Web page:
Holding Fast In The Storm

Kage Baker loved all her techno-tools. Machines fascinated her, especially ones she didn’t really understand. She enjoyed that combination of high-tech and mysticism.

Not that she trusted them, mind you. Kage didn’t trust much of anyone, really, and her computer – for all she considered it a limb of her muse – was no more trusted than anyone else. But she worked out coping mechanism for its inevitable betrayals, and wasn’t really surprised when the hard drive lost its mind and a week’s work.

She also loved the inexorable tidal sweep of unmitigated weather. We lived most of our lives literally on the edge of not-very-civilized areas, and Kage liked that. Doing Faires, we had to really care what the weather did, for weeks at a time – outdoor performances, even in sunny California, are subject to the whims of rain, wind,  snow, scorching heat, sudden fog, peat fires and plagues of malign insects; and none of those, Dear Readers, is a euphemism.

And when we weren’t living in leaky cottages in dirt-road villages, we were living in unpaved oak groves, or the weirder parts of the Hollywood Hills, or on the very last sandy edge of the North American continent … places where the walls are ancient wood and salvaged canvas; places where the incoming tide crests half a block away in a really wet storm, and ducks and deer and foxes come to shelter on your front porch.

So she didn’t trust the weather, either; but again, it seldom surprised her. When an owl fried itself on the town power lines and left Pismo with no electricity for 3 days in the arms of a Pacific gale – well, Kage took that as a demonstration of the nature of owls and storms. When a pelican ran into the telephone lines and hanged itself, and the rescue truck hit the pole and knocked it – plus the next 5 or 6  connected poles – into the local 7-11: that was just business as usual. Kage quoted Coleridge while she watched the crews disentangle the unfortunate bird, and laughed her ass off.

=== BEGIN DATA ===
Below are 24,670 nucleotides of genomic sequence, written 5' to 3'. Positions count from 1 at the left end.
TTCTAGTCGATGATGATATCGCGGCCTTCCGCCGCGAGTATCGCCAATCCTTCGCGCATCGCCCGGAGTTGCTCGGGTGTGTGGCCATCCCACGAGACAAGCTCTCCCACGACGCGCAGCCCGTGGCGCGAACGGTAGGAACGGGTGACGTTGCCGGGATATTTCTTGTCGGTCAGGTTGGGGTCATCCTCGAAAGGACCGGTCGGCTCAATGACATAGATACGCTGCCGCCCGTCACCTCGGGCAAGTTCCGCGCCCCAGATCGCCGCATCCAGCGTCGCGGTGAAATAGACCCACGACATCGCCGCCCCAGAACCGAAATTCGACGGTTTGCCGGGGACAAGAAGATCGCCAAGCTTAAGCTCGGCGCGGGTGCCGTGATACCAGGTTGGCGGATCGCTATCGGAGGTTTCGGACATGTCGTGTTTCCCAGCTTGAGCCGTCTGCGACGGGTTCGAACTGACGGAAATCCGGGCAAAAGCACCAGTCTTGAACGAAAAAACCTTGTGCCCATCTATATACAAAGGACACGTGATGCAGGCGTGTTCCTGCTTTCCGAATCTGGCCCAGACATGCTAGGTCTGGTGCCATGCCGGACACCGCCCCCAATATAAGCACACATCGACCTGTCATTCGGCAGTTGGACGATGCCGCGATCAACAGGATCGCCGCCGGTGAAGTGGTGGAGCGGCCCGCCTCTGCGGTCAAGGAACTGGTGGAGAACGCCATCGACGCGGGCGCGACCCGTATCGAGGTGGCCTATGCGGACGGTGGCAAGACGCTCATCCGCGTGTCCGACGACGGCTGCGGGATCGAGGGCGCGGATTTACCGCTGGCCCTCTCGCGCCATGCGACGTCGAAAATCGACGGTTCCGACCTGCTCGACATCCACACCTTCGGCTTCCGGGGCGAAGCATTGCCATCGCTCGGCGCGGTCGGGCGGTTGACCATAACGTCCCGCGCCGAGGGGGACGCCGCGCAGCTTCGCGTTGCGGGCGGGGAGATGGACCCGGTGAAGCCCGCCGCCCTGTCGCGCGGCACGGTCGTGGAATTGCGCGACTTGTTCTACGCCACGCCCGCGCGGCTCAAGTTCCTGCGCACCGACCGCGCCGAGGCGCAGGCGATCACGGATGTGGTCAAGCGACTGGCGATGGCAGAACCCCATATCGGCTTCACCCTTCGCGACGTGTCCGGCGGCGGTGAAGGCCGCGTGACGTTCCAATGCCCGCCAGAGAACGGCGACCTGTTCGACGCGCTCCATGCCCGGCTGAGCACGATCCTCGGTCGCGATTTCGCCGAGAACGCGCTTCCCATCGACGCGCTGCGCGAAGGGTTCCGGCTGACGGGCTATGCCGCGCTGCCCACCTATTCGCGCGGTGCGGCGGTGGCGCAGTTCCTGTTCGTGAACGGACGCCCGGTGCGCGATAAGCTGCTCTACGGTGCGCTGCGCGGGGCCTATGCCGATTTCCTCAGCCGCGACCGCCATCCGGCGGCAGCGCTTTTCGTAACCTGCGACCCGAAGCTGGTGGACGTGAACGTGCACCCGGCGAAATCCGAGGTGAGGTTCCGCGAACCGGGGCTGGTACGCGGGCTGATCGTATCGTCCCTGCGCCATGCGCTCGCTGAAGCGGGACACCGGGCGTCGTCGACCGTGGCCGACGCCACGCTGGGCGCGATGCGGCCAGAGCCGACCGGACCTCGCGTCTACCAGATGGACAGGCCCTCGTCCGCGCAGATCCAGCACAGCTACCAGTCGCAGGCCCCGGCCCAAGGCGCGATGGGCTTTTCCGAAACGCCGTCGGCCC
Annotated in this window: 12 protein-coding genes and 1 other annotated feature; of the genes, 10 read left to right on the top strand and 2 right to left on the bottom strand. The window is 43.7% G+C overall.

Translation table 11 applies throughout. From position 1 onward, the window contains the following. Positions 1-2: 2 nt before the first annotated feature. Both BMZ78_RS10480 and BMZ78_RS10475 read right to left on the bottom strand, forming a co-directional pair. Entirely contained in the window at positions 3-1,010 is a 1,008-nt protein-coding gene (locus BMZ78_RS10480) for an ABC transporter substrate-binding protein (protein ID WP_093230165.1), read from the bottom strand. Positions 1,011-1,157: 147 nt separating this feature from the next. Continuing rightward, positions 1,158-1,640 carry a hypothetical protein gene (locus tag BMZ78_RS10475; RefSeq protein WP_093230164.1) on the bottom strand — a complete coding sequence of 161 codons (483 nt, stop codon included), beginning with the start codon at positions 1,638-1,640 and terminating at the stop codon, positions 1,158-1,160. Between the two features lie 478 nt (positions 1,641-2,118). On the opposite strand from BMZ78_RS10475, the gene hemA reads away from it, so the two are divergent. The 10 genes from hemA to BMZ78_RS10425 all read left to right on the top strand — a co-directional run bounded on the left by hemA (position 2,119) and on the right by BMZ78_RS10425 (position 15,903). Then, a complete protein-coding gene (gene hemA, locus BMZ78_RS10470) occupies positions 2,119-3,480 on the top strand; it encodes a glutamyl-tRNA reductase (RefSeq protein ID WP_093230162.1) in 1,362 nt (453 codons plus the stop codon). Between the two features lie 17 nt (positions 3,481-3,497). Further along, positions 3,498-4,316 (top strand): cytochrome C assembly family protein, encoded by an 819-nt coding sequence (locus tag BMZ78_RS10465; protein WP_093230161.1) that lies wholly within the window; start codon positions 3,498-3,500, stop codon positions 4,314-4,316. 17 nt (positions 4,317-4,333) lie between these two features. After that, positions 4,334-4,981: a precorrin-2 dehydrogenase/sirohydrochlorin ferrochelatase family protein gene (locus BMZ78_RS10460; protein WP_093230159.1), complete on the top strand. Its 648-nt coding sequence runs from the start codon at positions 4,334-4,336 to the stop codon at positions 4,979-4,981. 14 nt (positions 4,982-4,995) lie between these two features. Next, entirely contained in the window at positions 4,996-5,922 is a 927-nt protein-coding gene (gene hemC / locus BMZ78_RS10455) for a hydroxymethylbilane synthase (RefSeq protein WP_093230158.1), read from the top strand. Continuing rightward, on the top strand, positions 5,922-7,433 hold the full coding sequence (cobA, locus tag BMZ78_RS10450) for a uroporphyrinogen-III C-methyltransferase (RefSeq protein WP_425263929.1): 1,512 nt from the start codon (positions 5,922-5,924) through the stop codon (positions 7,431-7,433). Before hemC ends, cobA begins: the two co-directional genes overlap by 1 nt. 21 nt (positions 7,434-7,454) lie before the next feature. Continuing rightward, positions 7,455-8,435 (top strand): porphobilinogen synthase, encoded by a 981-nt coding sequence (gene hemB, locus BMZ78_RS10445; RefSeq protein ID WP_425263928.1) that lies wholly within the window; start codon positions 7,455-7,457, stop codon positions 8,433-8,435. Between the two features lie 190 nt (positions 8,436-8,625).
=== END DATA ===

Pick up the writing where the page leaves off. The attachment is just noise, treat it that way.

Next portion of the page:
When the Front Market of the Northern Faire flooded one morning before Opening, Kage kilted up her skirts and joined the rest of us in a bucket brigade to drain it. When the peat parking lots caught fire during an Old California performance, she kept customers’ kids quiet all afternoon with ghost stories; when our fire fighters came in to rest with their boots still smoking from the burning ground, she was on the team pouring water on their feet to put them out.

It was all business as usual in our peculiar life. Kage liked it that way. As long as you expect the weather to produce prodigies, or your electronics to develop antagonistic AI personalities, it all provides an additional cachet to life in general.

Tonight, it is raining like hell in Los Angeles. It wasn’t supposed to – the latest Stormageddon that has had the meteorologists’ knickers in a twist was forecast to do its worst North of Point Conception.  And apparently, it has done quite a job, from Santa Barbara to the Oregon border. One of the redwoods that had a road cut through it fell over. Part of Highway 1 fell off the mountain at Ragged Point; more of it is slipping in Pacifica, and Santa Cruz. There are local floods from the Marin Highlands to Santa Rosa. The Russian River is probably migrating by now.